Saturday, October 14, 2006
While people have the absolute freedom to have their own opinion, I am a bit startled by one blog statement which holds that the problem is related to religion and family planning. Religion and population may or may not influence existence (or absence) of child labour. As an individual who, in his official capacity as an officer of the Labour Department of Government of Kerala, I never found any of the so called `factors' which allegedly cause child labour exist in any of the cases of child labour I have come across. Such cacophony only distracts from the real causes of child labour. I may be wrong in the list below, but they represent the most common causes of child labour in the instances of child labour I detected.
Do not bother me with questions like what I did when I came across the cases of child labour; At the time I detected them, it was legitimate to employ children doing those jobs.
I wish to reiterate that nothing above is government policy; nor does anything above detract from my liability or ability to enforce government's policy.
Just noticed your posting. I appreciate your opinion. I think it's good that we can discuss this openly and share differences or similarity in conclusions.
I had said two things about religion. Specifically:
Organized religions pushing against family planning, sexual education, and oppressing womens rights.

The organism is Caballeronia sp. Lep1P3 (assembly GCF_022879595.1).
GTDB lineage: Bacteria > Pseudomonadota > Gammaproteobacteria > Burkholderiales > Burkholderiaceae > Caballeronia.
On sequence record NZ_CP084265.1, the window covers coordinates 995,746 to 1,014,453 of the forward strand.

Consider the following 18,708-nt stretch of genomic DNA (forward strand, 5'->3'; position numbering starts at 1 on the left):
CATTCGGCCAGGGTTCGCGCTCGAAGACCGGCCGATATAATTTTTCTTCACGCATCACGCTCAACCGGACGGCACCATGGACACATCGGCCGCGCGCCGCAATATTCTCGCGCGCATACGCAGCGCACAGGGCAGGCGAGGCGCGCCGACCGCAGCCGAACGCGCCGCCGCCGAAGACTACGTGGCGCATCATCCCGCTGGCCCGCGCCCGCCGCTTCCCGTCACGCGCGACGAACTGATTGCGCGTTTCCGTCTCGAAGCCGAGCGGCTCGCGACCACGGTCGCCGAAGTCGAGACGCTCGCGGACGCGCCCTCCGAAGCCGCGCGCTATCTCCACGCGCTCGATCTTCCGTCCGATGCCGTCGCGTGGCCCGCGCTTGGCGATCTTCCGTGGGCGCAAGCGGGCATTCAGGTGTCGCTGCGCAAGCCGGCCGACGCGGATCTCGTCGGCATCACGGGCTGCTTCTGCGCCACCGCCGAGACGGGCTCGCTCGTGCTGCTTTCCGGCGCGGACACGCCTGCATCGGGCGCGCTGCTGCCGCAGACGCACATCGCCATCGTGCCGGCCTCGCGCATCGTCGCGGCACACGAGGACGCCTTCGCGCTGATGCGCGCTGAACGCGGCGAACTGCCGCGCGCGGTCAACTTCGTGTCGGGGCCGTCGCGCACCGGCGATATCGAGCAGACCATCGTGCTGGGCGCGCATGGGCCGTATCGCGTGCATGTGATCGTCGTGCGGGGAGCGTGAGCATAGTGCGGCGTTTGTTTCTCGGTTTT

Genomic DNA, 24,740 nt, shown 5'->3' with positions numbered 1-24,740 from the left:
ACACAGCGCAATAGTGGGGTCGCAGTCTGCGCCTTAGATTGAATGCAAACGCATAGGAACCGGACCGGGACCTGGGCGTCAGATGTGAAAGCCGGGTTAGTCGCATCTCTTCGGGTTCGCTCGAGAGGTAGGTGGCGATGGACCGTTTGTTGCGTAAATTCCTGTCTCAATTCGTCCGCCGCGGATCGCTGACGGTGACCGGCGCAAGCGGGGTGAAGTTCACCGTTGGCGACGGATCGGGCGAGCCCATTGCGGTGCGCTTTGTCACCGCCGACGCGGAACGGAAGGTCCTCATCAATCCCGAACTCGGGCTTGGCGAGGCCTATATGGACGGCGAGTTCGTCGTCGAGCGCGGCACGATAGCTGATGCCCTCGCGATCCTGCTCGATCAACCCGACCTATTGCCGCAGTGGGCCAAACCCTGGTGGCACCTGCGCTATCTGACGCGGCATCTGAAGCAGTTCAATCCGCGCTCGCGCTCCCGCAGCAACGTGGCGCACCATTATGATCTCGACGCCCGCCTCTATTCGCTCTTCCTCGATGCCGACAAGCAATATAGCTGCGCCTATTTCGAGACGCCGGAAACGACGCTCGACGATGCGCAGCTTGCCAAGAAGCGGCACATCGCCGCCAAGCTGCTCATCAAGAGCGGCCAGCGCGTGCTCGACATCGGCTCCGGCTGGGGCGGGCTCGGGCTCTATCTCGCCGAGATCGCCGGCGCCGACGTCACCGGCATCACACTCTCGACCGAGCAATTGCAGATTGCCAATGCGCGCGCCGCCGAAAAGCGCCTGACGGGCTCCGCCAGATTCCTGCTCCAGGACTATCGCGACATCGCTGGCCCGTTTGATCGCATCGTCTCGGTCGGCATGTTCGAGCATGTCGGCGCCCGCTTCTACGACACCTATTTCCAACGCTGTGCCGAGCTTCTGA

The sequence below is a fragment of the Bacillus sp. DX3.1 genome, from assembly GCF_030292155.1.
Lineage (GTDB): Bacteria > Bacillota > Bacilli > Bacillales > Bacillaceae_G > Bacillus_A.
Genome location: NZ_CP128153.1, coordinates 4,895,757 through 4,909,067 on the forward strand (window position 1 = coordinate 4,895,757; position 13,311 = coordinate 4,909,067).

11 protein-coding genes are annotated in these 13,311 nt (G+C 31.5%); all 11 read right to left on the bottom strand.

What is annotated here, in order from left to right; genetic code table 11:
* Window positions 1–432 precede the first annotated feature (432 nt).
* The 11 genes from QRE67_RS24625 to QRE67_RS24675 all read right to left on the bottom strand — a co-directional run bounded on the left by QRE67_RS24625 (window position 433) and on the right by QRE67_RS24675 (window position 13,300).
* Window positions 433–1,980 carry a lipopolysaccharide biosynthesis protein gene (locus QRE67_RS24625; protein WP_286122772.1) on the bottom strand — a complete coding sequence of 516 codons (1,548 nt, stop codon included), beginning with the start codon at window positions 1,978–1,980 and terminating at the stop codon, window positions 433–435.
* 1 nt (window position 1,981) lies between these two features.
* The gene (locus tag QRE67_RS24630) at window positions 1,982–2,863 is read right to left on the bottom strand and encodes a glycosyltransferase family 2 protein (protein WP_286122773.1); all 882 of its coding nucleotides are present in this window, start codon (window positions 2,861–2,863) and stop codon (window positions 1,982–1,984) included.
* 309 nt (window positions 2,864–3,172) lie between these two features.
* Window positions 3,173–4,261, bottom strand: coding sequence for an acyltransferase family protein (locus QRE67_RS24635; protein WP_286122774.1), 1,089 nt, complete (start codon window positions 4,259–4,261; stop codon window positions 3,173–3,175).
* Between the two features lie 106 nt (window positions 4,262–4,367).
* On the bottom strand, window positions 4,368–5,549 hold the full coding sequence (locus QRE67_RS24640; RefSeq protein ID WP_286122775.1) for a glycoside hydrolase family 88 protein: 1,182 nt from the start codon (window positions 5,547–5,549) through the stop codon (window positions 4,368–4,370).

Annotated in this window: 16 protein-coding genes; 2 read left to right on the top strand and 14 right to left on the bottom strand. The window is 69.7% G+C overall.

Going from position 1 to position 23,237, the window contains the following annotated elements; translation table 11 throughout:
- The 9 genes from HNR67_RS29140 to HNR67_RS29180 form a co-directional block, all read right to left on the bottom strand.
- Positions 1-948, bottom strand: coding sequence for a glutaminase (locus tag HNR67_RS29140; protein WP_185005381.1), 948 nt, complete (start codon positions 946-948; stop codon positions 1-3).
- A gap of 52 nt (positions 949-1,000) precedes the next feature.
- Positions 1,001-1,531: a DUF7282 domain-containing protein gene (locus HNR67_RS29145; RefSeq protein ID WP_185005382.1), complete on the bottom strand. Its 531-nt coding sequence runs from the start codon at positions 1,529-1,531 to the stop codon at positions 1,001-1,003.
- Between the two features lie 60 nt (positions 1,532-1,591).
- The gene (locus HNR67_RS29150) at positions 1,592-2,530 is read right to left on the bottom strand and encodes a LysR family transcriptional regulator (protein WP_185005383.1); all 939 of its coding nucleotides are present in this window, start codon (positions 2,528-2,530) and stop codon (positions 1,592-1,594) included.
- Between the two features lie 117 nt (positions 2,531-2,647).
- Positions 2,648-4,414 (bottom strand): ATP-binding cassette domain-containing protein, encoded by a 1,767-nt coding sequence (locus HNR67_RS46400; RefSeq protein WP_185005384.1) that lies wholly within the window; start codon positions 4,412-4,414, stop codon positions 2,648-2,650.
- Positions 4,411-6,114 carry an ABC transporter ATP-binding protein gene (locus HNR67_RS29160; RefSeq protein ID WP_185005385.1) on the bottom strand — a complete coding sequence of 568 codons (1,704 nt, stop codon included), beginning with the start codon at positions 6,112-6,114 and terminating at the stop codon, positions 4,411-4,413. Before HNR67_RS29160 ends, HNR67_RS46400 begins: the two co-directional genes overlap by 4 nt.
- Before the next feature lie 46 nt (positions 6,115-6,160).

- religious organizations must be forced to accept, encourage and provide contraception to their audience. Iran was able to do this, a secular country like India should be able to achieve this too.
You had said: " Religion and population may or may not influence existence (or absence) of child labour."
I am trying to understand what you mean by this. Is it correct for me to interpret that you feel that religion does not influence birthrate? If this is the case, then we disagree on that point. I will need to find evidence that shows birthrate and religion to be highly correlated.
I believe that birthrate is tied strongly to the existence of child labour. If the birthrate was low, and each family had only one child, then it is highly unlikely that the child would be sent for work. Instead, the family would be more likely to dedicate resources to accomodate the child's education and such. This is what I observe as a result of China's one child policy. [ But I'm not advocating we copy China in India ] What is your opinion of this?
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